One of the nice things about traveling about as I have been for the past couple of years is that you get an opportunity to listen to people in other countries speak about the state of the world. As a fair generalization, I would suggest that we in the USA and Canada are among the most vocal ‘worriers’ I encounter. I would say that a high percentage of North American conversations—at least among those I converse with and based on my take on ‘the news’ on TV—are worried about something. From head-shaking expletives about George W to the justice system, the environment and the state of the world to, of course, terrorism, it is just one thing after another. Even in Canada (which has institutionalized optimism), the “Yes, but” appeal to a balanced account is wearing thin.
In Europe, there are genuine concerns about the state of the world, but the anxiety seems at least shrouded in nonchalance—“Que sera sera”. In South America, they seem to be either immune or numb to fits of angst since there are so many other emotions and feelings to express.
I can’t actually remember if we were so fixed on the kind of ‘looming disaster’ stories before 9/11. I don’t think so. I recall reading someplace that after WWII and the ‘bomb’, the Japanese developed a national obsession with Godzilla movies. Perhaps we are witnessing a kind of societal post-traumatic syndrome. Naturally that makes me worry that we are setting up some sort of self-fulfilling scenario.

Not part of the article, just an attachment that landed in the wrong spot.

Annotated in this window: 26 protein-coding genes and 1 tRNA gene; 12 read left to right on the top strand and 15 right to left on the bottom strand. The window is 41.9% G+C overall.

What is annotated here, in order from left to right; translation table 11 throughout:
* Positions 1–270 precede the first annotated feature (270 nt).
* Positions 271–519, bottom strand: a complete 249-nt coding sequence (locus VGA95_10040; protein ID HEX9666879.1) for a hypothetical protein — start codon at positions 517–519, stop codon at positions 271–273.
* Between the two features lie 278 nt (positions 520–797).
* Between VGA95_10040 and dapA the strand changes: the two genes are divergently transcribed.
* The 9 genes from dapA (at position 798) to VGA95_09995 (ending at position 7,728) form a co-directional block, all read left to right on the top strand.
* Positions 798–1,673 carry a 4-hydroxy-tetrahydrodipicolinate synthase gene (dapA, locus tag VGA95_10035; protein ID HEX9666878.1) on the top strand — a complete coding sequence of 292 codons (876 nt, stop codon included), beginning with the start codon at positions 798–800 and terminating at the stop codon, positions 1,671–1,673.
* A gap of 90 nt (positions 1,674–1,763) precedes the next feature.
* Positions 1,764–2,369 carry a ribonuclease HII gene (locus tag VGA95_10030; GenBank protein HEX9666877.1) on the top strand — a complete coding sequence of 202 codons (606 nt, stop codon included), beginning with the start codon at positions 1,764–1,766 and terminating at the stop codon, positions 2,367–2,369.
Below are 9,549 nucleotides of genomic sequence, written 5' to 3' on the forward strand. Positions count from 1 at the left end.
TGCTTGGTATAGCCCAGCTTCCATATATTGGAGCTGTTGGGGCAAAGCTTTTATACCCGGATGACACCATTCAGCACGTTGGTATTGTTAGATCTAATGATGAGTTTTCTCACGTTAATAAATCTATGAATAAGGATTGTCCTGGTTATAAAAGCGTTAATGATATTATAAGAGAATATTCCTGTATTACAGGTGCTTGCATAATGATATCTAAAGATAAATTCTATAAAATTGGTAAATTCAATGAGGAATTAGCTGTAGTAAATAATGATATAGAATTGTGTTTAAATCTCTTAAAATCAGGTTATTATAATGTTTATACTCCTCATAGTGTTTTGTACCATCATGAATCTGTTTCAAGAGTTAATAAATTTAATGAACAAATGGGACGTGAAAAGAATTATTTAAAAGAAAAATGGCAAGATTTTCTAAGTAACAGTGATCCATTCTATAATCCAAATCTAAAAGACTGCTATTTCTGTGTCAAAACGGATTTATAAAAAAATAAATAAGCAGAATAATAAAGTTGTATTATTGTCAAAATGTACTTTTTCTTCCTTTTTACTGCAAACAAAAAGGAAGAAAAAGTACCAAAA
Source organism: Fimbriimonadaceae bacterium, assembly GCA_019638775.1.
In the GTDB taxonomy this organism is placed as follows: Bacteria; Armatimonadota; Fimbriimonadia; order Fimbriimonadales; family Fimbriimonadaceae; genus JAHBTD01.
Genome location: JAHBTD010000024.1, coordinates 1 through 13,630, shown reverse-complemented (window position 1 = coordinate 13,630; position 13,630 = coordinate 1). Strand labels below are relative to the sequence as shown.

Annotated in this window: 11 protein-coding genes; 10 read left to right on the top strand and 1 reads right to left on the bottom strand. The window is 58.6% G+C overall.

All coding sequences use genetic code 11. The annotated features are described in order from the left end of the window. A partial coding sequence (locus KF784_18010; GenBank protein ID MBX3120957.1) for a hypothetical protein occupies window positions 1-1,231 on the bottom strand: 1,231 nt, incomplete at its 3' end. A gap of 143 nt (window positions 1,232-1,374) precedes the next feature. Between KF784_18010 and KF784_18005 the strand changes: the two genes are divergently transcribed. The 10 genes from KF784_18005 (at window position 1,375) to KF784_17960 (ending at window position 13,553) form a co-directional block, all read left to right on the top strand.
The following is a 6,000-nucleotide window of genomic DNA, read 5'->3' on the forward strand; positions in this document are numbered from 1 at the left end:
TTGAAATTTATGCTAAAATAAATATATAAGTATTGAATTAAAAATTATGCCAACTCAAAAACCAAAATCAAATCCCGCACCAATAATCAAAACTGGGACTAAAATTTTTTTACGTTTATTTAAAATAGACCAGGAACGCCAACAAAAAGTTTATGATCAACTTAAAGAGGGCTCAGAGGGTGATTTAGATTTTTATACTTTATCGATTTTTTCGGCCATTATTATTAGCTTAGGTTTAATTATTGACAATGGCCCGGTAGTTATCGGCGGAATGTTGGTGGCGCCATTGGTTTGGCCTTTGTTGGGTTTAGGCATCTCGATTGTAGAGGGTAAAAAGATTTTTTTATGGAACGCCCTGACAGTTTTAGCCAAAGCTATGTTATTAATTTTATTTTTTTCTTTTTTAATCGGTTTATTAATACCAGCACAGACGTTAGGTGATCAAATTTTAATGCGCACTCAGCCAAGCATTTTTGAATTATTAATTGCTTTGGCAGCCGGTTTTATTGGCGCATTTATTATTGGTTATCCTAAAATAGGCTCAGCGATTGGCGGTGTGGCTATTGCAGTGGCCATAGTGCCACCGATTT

I am concerned about the future, but have come to the conclusion that there is a line between worry, resignation and despair and an acute awareness that something major is going on. I think we are accelerating the rate of change to the point that we are having to rethink and hopefully transform our relationship to just about everything. We are in the middle of a paradigm shift when everything goes back to zero and we have to reconsider everything we know. That can be very disorienting. Change like this used to take centuries, and now it seems to be taking place in years and, in some aspects of life, even in months and days.
We all know change is a constant. But sometimes, the context in which we understand the world (the paradigm) changes as well. In countries and societies that have undergone these kinds of volcanic changes, there is a general confidence that it will all work out. In countries like our own where we have had relative stability for most of our lives, it gives rise to a kind of generalized anxiety. It just brings me back to praying to “accept the things I cannot change”….